to have that focus primarily for her benefit. She controls her son, influencing his every
move. Whenever there is a turning point in the plot, Volumnia is there. She is unlike any
other female character in either Coriolanus or Julius Caesar. Melvin Seiden describes
Volumnia in the following manner:
The paradoxically virile and patriarchal Volumnia is more than equal to the task
of mother, father, and drill sergeant all in one. Her son is the product of relentless
and even Skinnerian conditioning to the perils of war. She boasts that when ‘when
he was but tender-bodied’ he was raised by her to be a paragon of military
ruthlessness (28).
Shakespeare does not mention anything concerning Coriolanus’ father. One can assume
that Volumnia raised him into the man that he became, and was still molding him at the
time of the play. Shakespeare may have used Volumnia to illustrate that women, as well
as men, could be modern subjects. Shakspeare uses Virgilia and Calpurnia as weaker
subjects who are not as strong as their husbands. However, once Coriolanus establishes
himself as an autonomous individual, free from restraints from his weaker wife, in comes
his mother, Volumina, shedding light on the thought that any subject could be a case for
modernity. So is Coriolanus really a modern subject or does all the credit belong to
Volumnia? Seiden further argues that Volumnuia should receive all the credit:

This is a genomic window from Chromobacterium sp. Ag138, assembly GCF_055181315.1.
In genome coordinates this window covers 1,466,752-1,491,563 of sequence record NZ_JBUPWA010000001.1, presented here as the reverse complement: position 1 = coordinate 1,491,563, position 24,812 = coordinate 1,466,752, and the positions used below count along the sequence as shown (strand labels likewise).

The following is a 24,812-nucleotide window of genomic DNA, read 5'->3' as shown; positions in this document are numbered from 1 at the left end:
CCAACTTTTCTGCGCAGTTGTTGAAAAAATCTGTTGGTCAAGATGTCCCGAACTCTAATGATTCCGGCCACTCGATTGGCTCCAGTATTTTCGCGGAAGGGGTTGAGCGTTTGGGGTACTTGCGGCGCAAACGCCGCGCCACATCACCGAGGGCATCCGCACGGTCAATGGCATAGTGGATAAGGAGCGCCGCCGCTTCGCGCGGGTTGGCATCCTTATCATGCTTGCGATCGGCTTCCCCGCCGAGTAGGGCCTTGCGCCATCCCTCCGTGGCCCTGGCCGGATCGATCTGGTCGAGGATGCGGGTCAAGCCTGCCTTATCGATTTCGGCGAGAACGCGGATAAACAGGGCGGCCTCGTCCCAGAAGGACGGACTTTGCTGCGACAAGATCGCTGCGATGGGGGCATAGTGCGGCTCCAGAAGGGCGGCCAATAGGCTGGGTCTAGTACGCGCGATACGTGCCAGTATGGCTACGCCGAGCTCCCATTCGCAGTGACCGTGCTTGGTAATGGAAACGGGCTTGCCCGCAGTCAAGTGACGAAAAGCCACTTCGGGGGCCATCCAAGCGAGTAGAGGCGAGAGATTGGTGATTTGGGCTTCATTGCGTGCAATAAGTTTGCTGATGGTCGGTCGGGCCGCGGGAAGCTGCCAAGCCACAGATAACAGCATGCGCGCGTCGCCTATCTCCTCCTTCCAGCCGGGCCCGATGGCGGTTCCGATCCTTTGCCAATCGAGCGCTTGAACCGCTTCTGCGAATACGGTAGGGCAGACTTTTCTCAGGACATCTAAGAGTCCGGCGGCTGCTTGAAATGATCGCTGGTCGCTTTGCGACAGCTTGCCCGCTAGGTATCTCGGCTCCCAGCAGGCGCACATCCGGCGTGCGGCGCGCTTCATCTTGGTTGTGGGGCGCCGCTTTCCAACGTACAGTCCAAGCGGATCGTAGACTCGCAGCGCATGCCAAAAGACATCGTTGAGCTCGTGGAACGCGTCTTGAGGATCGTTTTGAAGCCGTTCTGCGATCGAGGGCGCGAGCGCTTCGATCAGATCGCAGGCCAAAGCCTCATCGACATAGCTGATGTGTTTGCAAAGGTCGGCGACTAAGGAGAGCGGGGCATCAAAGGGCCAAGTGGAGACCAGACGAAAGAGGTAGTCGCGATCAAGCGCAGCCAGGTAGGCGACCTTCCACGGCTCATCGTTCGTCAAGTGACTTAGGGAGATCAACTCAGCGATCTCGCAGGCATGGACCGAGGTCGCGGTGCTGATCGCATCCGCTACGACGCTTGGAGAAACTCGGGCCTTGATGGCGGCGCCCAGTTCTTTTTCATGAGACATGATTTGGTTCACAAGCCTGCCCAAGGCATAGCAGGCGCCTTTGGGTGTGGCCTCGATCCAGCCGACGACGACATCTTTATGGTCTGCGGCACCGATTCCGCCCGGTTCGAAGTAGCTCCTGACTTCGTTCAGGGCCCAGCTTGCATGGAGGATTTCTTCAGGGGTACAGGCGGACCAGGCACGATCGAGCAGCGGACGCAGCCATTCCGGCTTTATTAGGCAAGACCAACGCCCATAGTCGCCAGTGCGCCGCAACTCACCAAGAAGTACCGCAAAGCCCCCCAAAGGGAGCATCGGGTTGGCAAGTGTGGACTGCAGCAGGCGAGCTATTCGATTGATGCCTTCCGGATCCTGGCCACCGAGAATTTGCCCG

. . .Coriolanus, is nothing but his mother’s work, her masterpiece, the damaged
product of her extravagant love. It was she who, upon his homecoming after the
great victory at Corioles, counted his wounds as if they were new grandchildren.
It is Volumnia who reminds him that he has not yet received ‘the one thing
wanting’ to crown his career—and that, predictably, is political power (28).
Seiden does raise a good point concerning Volumnia’s desire to control her son.
However, Coriolanus actions were from his own desires, thus making him the
autonomous individual that depicts a modern character. It is true that Coriolanus had
influences around him, yet so did other modern characters, such as Julius Caesar.
Shakespeare used Volumnia as an influence on Coriolanus, yet did not figure her role to
be more that just an influential role.
William Shakespeare depicted both Coriolanus and Julius Caesar as great men
who have a fatal flaw that leads to their eventual downfall, thus fitting the model of a
tragic hero detailed by Aristotle. What Shakespeare may not have figured in his
descriptions of these men were their profiles that categorized them as fitting into the
period of modernity. What makes these characters dynamic and interesting to study is
their autonomy and the manner in which they defy the normalcy that was in their society.
Both are clearly a picture of modernity.
Works Cited
Bevington, David., ed. 1992. The Complete Works of William Shakespeare, 4th ed. New
York: Harper Collins.
Grady, Hugh. 1999. “Renewing Modernity: Changing Contexts and Contents of a Nearly
Invisible Concept”. Shakespeare Quarterly 50.3 (fall): 268-284.
Greenblatt, Stephen, ed. 1997. The Norton Shakespeare. New York: W.W. Norton and
Company, Inc.
Reynolds, Brian. 2000. Shakespeare Without Class. misappropriations of cultural
capital. New York: Palgrave.
Seiden, Melvin. 2000. “American Coriolanus”. The Humanist 60.1 (Jan/Feb): 28-30.
Sorge, Thomas. 1987. “The Failure of Orthodoxy in Coriolanus” Shakespeare
Reproduced: the text in history and ideology. New York: Methuen.